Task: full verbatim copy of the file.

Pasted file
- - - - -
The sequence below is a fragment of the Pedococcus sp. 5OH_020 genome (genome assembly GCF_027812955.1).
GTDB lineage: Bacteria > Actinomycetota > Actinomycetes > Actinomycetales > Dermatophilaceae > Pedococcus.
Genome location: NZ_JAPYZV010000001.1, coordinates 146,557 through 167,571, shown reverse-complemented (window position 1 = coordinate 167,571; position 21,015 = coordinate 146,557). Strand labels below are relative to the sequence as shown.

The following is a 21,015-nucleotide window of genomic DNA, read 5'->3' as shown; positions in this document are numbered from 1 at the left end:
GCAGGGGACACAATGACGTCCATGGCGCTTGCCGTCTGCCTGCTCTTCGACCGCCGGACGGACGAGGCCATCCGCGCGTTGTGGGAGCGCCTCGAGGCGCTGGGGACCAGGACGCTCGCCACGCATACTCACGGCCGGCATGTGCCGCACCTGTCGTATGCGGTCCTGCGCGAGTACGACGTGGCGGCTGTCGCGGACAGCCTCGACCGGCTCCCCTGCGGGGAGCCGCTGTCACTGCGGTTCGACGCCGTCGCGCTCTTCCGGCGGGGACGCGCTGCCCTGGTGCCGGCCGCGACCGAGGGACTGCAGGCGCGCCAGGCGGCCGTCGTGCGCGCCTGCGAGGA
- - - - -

The sequence below is a fragment of the Pedococcus sp. 5OH_020 genome (genome assembly GCF_027812955.1).
GTDB lineage: Bacteria > Actinomycetota > Actinomycetes > Actinomycetales > Dermatophilaceae > Pedococcus.
Genome location: NZ_JAPYZV010000001.1, coordinates 146,557 through 167,571, shown reverse-complemented (window position 1 = coordinate 167,571; position 21,015 = coordinate 146,557). Strand labels below are relative to the sequence as shown.

The following is a 21,015-nucleotide window of genomic DNA, read 5'->3' as shown; positions in this document are numbered from 1 at the left end:
GCAGGGGACACAATGACGTCCATGGCGCTTGCCGTCTGCCTGCTCTTCGACCGCCGGACGGACGAGGCCATCCGCGCGTTGTGGGAGCGCCTCGAGGCGCTGGGGACCAGGACGCTCGCCACGCATACTCACGGCCGGCATGTGCCGCACCTGTCGTATGCGGTCCTGCGCGAGTACGACGTGGCGGCTGTCGCGGACAGCCTCGACCGGCTCCCCTGCGGGGAGCCGCTGTCACTGCGGTTCGACGCCGTCGCGCTCTTCCGGCGGGGACGCGCTGCCCTGGTGCCGGCCGCGACCGAGGGACTGCAGGCGCGCCAGGCGGCCGTCGTGCGCGCCTGCGAGGA